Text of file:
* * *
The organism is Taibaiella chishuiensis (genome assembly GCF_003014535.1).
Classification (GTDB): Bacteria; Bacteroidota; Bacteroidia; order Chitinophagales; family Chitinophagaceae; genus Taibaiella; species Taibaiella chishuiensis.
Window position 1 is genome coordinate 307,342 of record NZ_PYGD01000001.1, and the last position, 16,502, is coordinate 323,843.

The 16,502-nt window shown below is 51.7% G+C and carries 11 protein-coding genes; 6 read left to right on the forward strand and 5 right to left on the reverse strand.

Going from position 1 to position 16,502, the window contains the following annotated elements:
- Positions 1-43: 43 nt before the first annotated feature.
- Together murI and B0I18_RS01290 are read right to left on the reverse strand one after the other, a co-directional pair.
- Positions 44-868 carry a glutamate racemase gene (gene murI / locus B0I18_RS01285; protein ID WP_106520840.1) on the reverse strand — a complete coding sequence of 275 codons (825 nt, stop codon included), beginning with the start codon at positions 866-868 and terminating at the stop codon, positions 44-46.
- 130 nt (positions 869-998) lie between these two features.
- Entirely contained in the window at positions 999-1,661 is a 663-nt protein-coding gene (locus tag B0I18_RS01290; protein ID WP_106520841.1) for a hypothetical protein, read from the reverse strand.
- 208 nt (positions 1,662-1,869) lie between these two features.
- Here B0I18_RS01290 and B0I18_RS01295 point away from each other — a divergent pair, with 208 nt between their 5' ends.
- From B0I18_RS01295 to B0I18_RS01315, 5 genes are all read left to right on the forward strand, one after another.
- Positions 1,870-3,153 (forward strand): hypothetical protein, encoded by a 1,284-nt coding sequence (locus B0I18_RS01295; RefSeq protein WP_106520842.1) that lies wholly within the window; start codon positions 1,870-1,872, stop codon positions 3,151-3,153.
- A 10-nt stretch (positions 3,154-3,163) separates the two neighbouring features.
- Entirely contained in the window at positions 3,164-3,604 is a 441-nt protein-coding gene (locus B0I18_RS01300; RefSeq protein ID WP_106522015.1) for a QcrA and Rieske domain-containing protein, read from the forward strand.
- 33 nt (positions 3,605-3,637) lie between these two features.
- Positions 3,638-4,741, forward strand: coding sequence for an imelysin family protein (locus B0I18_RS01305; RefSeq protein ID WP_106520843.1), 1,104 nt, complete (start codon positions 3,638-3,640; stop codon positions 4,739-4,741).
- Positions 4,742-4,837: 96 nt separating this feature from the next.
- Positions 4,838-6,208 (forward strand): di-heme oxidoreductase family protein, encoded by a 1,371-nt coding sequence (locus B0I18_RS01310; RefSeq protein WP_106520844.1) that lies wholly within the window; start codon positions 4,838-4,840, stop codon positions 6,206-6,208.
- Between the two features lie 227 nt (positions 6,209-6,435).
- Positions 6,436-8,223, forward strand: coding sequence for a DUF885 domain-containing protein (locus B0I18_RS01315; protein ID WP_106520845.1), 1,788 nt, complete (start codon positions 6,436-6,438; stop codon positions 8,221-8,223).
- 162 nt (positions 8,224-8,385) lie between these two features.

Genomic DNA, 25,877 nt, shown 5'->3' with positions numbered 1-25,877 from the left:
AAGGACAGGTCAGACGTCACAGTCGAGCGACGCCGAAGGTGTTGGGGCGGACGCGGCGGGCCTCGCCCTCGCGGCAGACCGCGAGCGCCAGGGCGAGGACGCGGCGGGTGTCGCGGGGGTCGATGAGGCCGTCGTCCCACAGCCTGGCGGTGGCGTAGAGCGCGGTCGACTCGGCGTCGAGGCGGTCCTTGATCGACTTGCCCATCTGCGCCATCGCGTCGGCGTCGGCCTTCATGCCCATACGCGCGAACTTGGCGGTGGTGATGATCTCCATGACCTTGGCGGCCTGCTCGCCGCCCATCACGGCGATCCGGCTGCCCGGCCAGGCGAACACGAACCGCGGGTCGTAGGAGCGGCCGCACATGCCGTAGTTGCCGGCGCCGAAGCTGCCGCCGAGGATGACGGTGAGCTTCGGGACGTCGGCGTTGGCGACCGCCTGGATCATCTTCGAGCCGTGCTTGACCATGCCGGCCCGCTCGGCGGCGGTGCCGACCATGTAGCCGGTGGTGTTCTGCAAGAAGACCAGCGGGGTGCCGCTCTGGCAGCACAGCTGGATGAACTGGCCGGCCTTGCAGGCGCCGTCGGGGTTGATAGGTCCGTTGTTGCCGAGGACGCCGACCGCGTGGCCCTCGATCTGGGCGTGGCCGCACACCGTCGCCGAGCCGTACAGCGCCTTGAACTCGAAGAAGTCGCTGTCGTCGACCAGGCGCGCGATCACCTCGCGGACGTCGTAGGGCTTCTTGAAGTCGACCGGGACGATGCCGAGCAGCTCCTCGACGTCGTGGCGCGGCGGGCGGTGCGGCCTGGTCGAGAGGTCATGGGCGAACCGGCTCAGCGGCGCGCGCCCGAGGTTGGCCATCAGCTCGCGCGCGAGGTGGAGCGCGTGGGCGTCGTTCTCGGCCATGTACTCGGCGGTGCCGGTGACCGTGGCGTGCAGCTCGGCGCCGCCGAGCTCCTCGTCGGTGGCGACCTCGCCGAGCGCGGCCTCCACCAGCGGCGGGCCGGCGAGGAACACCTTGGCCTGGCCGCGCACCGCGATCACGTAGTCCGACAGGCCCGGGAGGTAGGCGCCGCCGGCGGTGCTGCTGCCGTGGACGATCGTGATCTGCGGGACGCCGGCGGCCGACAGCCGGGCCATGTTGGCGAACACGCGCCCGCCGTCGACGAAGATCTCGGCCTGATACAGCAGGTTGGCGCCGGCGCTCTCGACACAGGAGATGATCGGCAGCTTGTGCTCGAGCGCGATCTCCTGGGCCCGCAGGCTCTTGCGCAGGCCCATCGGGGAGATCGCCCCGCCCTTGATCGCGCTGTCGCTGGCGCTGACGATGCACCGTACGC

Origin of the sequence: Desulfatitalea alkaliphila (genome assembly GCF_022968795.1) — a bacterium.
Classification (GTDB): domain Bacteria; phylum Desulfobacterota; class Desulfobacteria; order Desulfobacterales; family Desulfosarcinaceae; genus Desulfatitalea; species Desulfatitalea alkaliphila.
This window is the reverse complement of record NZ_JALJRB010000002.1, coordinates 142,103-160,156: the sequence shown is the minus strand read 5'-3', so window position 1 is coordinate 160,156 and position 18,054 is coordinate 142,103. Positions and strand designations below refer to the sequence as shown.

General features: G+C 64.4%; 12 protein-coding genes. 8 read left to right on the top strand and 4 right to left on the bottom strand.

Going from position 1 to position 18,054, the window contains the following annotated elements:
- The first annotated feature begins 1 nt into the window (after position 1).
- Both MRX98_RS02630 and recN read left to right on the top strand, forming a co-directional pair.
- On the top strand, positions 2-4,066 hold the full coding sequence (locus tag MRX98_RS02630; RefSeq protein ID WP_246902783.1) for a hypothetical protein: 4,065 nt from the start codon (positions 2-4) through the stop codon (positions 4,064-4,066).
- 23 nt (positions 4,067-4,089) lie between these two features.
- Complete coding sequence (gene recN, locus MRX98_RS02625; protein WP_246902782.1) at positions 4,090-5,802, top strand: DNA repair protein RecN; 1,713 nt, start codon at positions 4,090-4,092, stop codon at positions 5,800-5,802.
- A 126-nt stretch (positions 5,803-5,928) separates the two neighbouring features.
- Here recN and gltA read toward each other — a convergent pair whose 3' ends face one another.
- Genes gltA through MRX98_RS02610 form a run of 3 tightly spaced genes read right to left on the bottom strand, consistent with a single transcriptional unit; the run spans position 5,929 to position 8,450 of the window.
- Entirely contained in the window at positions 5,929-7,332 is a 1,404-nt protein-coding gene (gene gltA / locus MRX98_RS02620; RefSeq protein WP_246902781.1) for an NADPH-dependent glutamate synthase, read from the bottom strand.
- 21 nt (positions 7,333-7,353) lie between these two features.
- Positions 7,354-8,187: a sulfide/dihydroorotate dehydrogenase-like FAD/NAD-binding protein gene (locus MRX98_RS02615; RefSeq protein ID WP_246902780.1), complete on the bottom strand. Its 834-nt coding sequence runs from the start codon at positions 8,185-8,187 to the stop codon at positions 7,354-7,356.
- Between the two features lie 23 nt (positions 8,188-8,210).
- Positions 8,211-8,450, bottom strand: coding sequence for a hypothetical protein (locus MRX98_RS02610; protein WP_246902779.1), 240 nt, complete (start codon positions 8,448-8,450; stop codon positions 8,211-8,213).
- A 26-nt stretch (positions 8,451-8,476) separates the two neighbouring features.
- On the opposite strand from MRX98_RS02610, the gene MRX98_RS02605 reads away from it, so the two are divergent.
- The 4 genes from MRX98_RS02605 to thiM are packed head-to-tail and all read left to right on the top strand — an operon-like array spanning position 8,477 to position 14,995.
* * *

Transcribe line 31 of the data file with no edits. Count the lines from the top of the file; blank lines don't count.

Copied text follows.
- The first annotated feature begins 1 nt into the window (after position 1).